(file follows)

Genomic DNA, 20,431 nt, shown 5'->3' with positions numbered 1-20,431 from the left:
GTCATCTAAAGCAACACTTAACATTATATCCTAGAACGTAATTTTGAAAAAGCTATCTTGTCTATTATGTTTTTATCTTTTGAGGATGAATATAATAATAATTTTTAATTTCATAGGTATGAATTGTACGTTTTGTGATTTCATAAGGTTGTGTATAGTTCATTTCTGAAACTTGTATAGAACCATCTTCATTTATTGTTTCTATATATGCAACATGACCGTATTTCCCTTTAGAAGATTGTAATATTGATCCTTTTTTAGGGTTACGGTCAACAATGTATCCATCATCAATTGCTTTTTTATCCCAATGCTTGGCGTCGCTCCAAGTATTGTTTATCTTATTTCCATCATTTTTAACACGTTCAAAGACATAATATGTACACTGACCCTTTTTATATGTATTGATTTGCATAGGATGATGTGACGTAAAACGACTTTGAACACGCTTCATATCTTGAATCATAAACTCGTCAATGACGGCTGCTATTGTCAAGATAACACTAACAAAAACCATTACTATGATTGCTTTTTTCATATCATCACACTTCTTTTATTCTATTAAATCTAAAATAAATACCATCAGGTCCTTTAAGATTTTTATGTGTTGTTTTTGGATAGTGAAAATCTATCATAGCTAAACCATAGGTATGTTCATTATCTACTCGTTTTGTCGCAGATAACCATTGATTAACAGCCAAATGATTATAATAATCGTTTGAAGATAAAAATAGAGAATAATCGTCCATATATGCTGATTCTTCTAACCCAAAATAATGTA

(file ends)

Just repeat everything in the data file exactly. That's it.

Genomic DNA, 20,431 nt, shown 5'->3' with positions numbered 1-20,431 from the left:
GTCATCTAAAGCAACACTTAACATTATATCCTAGAACGTAATTTTGAAAAAGCTATCTTGTCTATTATGTTTTTATCTTTTGAGGATGAATATAATAATAATTTTTAATTTCATAGGTATGAATTGTACGTTTTGTGATTTCATAAGGTTGTGTATAGTTCATTTCTGAAACTTGTATAGAACCATCTTCATTTATTGTTTCTATATATGCAACATGACCGTATTTCCCTTTAGAAGATTGTAATATTGATCCTTTTTTAGGGTTACGGTCAACAATGTATCCATCATCAATTGCTTTTTTATCCCAATGCTTGGCGTCGCTCCAAGTATTGTTTATCTTATTTCCATCATTTTTAACACGTTCAAAGACATAATATGTACACTGACCCTTTTTATATGTATTGATTTGCATAGGATGATGTGACGTAAAACGACTTTGAACACGCTTCATATCTTGAATCATAAACTCGTCAATGACGGCTGCTATTGTCAAGATAACACTAACAAAAACCATTACTATGATTGCTTTTTTCATATCATCACACTTCTTTTATTCTATTAAATCTAAAATAAATACCATCAGGTCCTTTAAGATTTTTATGTGTTGTTTTTGGATAGTGAAAATCTATCATAGCTAAACCATAGGTATGTTCATTATCTACTCGTTTTGTCGCAGATAACCATTGATTAACAGCCAAATGATTATAATAATCGTTTGAAGATAAAAATAGAGAATAATCGTCCATATATGCTGATTCTTCTAACCCAAAATAATGTA